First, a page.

Scientists discover new risk factor for Alzheimer’s

In a recent study, researchers from USC discovered a new genetic risk factor for Alzheimer’s disease and related dementias.

The research sheds new light on the protective role of a naturally occurring mitochondrial peptide, known as humanin.

Amounts of the peptide decrease with age, leading researchers to believe that humanin levels play an important function in the aging process and the onset of diseases linked to older age.

The researchers discovered a significant difference between the circulating levels of humanin in African-Americans.

This population is more impacted by Alzheimer’s disease and other diseases of aging, as compared to Caucasians.

Because humanin is encoded within the mitochondrial genome, the research team examined the mitochondrial DNA for common genetic variations known as SNPs (pronounced snips) that could explain the differences between humanin levels.

After sequencing the entire mitochondrial genome of all samples to determine if any SNPs correlated with humanin levels, they identified a genetic variation that was associated with a 14% decrease in circulating humanin levels.

This finding provides the first evidence that a variation in the sequence of a mitochondrial peptide is associated with a change in the level of peptides.

It is the first conclusive demonstration that mitochondrial peptides are encoded in and regulated through mitochondrial DNA.

The team subsequently examined the effect of this SNP in a separate large cohort of participants from the Health and Retirement Study.

It is a longitudinal study of approximately 20,000 individuals over the age of 50 in the United States, of which more than 12,500 individuals consented to DNA analysis.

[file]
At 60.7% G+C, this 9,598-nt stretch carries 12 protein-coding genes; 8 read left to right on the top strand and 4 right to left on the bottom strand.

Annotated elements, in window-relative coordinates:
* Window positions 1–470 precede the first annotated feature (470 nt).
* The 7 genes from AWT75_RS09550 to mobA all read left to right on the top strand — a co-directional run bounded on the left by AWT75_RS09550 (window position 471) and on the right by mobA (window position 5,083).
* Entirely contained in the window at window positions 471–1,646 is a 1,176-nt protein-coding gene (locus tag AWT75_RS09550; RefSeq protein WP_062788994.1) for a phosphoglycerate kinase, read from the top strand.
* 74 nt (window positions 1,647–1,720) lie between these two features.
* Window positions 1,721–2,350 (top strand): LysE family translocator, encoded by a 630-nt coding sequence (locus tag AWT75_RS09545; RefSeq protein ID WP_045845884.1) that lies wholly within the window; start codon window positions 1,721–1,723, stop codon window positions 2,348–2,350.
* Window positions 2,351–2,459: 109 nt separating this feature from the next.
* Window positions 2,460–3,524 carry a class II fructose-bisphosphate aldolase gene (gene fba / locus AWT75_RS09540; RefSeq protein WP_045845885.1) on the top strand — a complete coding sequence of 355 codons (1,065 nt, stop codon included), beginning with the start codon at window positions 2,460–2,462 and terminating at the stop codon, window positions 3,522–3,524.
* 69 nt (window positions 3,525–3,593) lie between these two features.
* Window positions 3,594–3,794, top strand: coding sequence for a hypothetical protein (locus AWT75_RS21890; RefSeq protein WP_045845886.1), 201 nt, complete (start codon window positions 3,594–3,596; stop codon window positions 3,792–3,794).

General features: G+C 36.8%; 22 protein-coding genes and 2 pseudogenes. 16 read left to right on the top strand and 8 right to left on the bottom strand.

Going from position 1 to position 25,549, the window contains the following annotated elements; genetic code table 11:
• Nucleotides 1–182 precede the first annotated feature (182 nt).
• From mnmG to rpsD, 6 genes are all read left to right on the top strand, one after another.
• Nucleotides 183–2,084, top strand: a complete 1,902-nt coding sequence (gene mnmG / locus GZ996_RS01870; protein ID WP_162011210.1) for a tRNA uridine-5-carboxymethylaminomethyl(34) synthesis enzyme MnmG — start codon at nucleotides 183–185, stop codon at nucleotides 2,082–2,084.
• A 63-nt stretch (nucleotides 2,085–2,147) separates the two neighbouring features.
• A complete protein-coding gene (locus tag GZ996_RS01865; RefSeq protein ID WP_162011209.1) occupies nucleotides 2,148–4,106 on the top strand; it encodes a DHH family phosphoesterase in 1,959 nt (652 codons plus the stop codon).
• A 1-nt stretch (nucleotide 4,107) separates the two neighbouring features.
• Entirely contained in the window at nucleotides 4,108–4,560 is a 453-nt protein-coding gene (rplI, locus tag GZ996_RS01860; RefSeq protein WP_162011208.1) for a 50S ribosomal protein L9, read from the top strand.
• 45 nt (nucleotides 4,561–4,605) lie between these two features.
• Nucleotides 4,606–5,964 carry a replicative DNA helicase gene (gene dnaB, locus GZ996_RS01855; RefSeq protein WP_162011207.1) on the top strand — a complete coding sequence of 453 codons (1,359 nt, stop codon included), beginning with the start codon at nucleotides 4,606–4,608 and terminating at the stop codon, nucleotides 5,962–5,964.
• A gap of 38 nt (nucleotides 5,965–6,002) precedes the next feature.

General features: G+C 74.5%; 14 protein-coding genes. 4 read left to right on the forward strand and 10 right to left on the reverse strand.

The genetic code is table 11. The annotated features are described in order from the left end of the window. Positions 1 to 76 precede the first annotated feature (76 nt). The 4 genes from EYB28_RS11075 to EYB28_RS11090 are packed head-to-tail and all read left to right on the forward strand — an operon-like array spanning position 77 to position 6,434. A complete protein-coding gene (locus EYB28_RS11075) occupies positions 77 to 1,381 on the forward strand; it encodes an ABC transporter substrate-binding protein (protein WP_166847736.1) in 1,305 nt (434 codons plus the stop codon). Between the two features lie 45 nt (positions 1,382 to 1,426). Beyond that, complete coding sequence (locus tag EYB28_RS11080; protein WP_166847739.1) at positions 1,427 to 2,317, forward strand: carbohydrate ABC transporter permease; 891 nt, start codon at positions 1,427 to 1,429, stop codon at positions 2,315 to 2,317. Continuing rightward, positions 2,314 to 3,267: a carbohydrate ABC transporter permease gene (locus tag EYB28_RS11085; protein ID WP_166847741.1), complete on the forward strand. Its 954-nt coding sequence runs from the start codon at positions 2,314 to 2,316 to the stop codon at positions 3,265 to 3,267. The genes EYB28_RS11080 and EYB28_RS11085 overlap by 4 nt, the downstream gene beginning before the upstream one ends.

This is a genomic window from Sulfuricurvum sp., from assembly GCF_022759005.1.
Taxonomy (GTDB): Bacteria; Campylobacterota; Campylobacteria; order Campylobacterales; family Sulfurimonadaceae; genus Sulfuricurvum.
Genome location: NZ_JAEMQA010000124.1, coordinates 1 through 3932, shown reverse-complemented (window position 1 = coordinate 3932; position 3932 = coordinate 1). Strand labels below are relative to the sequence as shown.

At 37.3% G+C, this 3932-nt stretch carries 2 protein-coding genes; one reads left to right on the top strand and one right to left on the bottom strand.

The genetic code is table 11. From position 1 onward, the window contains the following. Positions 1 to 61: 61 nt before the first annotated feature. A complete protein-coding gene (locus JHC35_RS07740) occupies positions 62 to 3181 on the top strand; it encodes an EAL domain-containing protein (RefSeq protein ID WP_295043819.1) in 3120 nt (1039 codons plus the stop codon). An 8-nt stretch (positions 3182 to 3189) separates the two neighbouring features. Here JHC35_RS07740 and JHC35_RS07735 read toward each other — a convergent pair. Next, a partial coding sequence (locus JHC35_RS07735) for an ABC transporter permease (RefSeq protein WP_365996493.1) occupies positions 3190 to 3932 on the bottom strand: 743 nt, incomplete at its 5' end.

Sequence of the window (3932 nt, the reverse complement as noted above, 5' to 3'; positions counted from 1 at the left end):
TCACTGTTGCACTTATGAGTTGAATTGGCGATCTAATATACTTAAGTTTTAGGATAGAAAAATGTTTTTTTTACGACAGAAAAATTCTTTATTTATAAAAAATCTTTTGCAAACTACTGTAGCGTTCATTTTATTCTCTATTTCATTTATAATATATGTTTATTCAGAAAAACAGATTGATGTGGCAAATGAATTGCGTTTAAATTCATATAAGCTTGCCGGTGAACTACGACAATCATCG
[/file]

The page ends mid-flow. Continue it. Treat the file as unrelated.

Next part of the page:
Using this data set, the researchers report finding that the unfavorable version of this SNP, associated with low levels of the humanin peptide, is also associated with accelerated cognitive aging.

This provides the first demonstration linking a humanin SNP in the mitochondria to cognitive decline in people.

The study also shows that in mice, injections of humanin delay cognitive decline associated with aging, proposing a possible therapeutic role for humanin-related drugs.

The mechanism through which humanin acts to mediate these effects involves the suppression of inflammation systemically, as well as specifically in the brain.

The researchers suggest that their study provides insights on how these conditions, and other diseases of aging, might one day be treated and prevented.

The study is led by Kelvin Yen of the USC Leonard Davis School and published in the Nature-published journal Scientific Reports.

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Source: Scientific Reports.